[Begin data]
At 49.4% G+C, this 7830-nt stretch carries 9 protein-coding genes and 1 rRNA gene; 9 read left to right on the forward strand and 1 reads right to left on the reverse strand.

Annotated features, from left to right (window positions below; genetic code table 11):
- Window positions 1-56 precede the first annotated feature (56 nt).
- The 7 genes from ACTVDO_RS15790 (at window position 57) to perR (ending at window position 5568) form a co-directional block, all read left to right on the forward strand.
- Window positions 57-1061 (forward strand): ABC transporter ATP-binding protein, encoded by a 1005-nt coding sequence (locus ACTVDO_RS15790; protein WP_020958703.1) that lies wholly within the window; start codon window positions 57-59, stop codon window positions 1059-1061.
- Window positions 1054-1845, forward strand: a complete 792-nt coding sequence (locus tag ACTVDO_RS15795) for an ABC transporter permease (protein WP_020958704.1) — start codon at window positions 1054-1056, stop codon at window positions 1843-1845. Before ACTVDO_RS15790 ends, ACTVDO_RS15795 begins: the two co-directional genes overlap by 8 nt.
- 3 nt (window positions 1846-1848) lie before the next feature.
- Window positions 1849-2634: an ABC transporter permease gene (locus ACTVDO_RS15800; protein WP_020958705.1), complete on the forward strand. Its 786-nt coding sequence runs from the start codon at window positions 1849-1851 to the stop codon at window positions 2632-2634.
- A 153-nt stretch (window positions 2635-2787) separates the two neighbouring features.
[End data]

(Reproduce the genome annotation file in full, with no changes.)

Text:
At 49.4% G+C, this 7830-nt stretch carries 9 protein-coding genes and 1 rRNA gene; 9 read left to right on the forward strand and 1 reads right to left on the reverse strand.

Annotated features, from left to right (window positions below; genetic code table 11):
- Window positions 1-56 precede the first annotated feature (56 nt).
- The 7 genes from ACTVDO_RS15790 (at window position 57) to perR (ending at window position 5568) form a co-directional block, all read left to right on the forward strand.
- Window positions 57-1061 (forward strand): ABC transporter ATP-binding protein, encoded by a 1005-nt coding sequence (locus ACTVDO_RS15790; protein WP_020958703.1) that lies wholly within the window; start codon window positions 57-59, stop codon window positions 1059-1061.
- Window positions 1054-1845, forward strand: a complete 792-nt coding sequence (locus tag ACTVDO_RS15795) for an ABC transporter permease (protein WP_020958704.1) — start codon at window positions 1054-1056, stop codon at window positions 1843-1845. Before ACTVDO_RS15790 ends, ACTVDO_RS15795 begins: the two co-directional genes overlap by 8 nt.
- 3 nt (window positions 1846-1848) lie before the next feature.
- Window positions 1849-2634: an ABC transporter permease gene (locus ACTVDO_RS15800; protein WP_020958705.1), complete on the forward strand. Its 786-nt coding sequence runs from the start codon at window positions 1849-1851 to the stop codon at window positions 2632-2634.
- A 153-nt stretch (window positions 2635-2787) separates the two neighbouring features.